Fire of extremism devours decades-old library in Lebanon
TRIPOLI - A decades-old library owned by a Greek Orthodox priest in north Lebanon's majority Sunni city of Tripoli was torched late Friday, a day after a sectarian scuffle, a security source said.
"Unknown assailants torched the Saeh Library in Tripoli, destroying two thirds of some 80,000 books and manuscripts housed there," said the source, who spoke on condition of anonymity.
Civil defence teams were deployed to put out the fire, "but there are fears that more books were damaged by the water used to try and put out the flames," he added.
The attack came a day after "a pamphlet was discovered inside one of the books at the library that was insulting to Islam and the prophet Mohammad," said the source.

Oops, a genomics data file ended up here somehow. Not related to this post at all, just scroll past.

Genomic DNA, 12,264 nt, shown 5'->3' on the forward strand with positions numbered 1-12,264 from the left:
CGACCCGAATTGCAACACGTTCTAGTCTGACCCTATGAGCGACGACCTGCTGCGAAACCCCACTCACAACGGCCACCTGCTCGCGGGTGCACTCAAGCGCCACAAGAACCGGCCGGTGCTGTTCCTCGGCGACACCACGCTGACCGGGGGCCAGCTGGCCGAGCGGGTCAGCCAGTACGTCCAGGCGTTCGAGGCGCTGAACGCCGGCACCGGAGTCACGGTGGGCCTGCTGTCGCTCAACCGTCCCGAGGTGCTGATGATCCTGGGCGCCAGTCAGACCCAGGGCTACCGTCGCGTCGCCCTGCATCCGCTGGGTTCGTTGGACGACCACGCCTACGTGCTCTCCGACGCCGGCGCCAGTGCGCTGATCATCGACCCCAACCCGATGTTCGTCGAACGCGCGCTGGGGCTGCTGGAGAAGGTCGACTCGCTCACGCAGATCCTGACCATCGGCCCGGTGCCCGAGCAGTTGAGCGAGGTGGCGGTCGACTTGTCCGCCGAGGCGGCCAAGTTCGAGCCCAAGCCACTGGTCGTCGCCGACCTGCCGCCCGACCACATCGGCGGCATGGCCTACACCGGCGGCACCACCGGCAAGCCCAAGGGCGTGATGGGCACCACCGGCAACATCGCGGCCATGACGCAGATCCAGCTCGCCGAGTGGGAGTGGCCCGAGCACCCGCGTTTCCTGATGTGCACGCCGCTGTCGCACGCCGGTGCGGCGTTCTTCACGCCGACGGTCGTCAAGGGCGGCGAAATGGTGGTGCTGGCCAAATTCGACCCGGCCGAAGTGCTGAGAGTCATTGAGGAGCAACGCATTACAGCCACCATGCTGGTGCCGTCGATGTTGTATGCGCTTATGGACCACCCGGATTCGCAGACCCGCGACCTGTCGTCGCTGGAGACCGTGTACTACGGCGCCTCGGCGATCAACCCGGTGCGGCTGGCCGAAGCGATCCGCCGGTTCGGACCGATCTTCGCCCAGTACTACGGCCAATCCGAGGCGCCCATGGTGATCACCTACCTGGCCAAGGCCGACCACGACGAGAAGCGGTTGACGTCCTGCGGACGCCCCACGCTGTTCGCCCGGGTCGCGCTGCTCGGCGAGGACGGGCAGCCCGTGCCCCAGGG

"After that, the library owner, Father Ibrahim Surouj, met with Islamic leaders in Tripoli. It became clear the priest had nothing to do with the pamphlet, and a demonstration that had been planned in protest over the incident was called off," said the source.
"Then on Friday night, the library was torched," he added.
The library is located in the historic heart of Tripoli, Lebanon's second city and scene of frequent Syria-related violence pitting Sunnis against members of the minority Alawite community, to which Syria's President Bashar al-Assad belongs.
Sectarian violence involving the city's Christians has been extremely rare in recent years.
But Friday's incident comes amid a backdrop of growing religious radicalism in Lebanon related to the war in neighbouring Syria.